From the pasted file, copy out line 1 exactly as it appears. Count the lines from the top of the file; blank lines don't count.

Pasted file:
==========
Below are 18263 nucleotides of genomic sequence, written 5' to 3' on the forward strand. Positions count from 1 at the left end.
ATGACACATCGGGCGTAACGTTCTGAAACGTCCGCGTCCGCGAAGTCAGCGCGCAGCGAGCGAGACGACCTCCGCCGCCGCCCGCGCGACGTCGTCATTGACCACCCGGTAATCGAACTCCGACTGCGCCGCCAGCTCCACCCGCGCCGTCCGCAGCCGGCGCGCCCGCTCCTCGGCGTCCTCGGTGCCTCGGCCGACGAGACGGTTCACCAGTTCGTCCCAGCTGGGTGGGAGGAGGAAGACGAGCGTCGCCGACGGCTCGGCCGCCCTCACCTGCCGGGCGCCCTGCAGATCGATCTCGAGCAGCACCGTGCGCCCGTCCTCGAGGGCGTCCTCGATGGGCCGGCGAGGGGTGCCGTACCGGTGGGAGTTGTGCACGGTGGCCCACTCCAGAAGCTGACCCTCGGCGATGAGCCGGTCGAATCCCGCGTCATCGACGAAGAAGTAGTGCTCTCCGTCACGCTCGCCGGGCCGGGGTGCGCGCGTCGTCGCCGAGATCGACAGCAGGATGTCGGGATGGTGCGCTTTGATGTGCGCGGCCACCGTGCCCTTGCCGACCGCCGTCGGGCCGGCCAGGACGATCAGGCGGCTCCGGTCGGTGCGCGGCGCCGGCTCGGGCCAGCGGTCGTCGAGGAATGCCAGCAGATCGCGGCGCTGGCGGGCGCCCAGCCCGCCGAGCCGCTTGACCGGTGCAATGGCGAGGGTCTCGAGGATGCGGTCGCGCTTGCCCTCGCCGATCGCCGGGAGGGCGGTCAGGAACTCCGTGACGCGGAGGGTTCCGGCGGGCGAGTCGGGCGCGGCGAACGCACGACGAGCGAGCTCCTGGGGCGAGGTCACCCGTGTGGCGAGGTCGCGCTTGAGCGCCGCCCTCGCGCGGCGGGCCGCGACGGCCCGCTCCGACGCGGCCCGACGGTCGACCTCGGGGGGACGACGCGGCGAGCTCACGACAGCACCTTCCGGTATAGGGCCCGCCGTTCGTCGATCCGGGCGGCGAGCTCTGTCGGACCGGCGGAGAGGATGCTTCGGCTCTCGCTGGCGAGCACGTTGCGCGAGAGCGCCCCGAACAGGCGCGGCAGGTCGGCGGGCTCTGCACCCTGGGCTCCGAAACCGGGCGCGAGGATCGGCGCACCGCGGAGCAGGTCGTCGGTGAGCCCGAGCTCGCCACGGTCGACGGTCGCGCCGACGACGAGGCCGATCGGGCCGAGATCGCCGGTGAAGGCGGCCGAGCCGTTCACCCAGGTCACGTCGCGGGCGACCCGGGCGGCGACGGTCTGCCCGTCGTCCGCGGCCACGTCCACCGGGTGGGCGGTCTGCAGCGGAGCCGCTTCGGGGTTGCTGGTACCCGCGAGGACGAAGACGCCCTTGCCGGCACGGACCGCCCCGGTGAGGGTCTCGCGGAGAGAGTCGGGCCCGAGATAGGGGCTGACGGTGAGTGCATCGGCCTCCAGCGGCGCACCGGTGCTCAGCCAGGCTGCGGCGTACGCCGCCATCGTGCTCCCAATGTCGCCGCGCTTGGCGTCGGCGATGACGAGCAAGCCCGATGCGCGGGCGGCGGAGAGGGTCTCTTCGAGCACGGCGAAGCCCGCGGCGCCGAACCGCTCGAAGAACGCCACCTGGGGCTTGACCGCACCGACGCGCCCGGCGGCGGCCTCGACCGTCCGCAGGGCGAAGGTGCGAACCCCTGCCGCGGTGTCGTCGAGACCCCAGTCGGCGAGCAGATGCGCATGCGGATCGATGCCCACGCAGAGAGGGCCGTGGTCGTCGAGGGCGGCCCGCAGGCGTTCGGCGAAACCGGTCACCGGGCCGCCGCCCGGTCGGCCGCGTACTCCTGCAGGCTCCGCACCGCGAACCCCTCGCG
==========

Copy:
Below are 18263 nucleotides of genomic sequence, written 5' to 3' on the forward strand. Positions count from 1 at the left end.